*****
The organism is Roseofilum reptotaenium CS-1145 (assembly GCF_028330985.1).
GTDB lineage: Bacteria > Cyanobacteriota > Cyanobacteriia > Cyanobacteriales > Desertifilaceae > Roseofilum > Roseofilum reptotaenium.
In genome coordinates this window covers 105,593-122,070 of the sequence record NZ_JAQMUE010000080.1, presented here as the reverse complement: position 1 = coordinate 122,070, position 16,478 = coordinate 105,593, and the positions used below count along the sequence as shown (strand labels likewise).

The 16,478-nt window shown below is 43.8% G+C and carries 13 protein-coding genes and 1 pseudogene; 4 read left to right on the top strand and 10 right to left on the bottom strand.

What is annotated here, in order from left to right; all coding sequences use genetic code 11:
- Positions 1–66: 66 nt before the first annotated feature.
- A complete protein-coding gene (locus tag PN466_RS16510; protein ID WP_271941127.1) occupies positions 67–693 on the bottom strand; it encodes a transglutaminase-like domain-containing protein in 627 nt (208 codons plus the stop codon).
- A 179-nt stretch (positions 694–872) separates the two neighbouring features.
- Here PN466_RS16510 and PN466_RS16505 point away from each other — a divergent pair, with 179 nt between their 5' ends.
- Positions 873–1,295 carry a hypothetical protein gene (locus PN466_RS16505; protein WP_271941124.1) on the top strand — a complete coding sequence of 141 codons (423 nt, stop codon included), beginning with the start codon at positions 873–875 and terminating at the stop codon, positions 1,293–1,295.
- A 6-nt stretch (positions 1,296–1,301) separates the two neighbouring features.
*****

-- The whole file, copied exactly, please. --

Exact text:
The organism is Roseofilum reptotaenium CS-1145 (assembly GCF_028330985.1).
GTDB lineage: Bacteria > Cyanobacteriota > Cyanobacteriia > Cyanobacteriales > Desertifilaceae > Roseofilum > Roseofilum reptotaenium.
In genome coordinates this window covers 105,593-122,070 of the sequence record NZ_JAQMUE010000080.1, presented here as the reverse complement: position 1 = coordinate 122,070, position 16,478 = coordinate 105,593, and the positions used below count along the sequence as shown (strand labels likewise).

The 16,478-nt window shown below is 43.8% G+C and carries 13 protein-coding genes and 1 pseudogene; 4 read left to right on the top strand and 10 right to left on the bottom strand.

What is annotated here, in order from left to right; all coding sequences use genetic code 11:
- Positions 1–66: 66 nt before the first annotated feature.
- A complete protein-coding gene (locus tag PN466_RS16510; protein ID WP_271941127.1) occupies positions 67–693 on the bottom strand; it encodes a transglutaminase-like domain-containing protein in 627 nt (208 codons plus the stop codon).
- A 179-nt stretch (positions 694–872) separates the two neighbouring features.
- Here PN466_RS16510 and PN466_RS16505 point away from each other — a divergent pair, with 179 nt between their 5' ends.
- Positions 873–1,295 carry a hypothetical protein gene (locus PN466_RS16505; protein WP_271941124.1) on the top strand — a complete coding sequence of 141 codons (423 nt, stop codon included), beginning with the start codon at positions 873–875 and terminating at the stop codon, positions 1,293–1,295.
- A 6-nt stretch (positions 1,296–1,301) separates the two neighbouring features.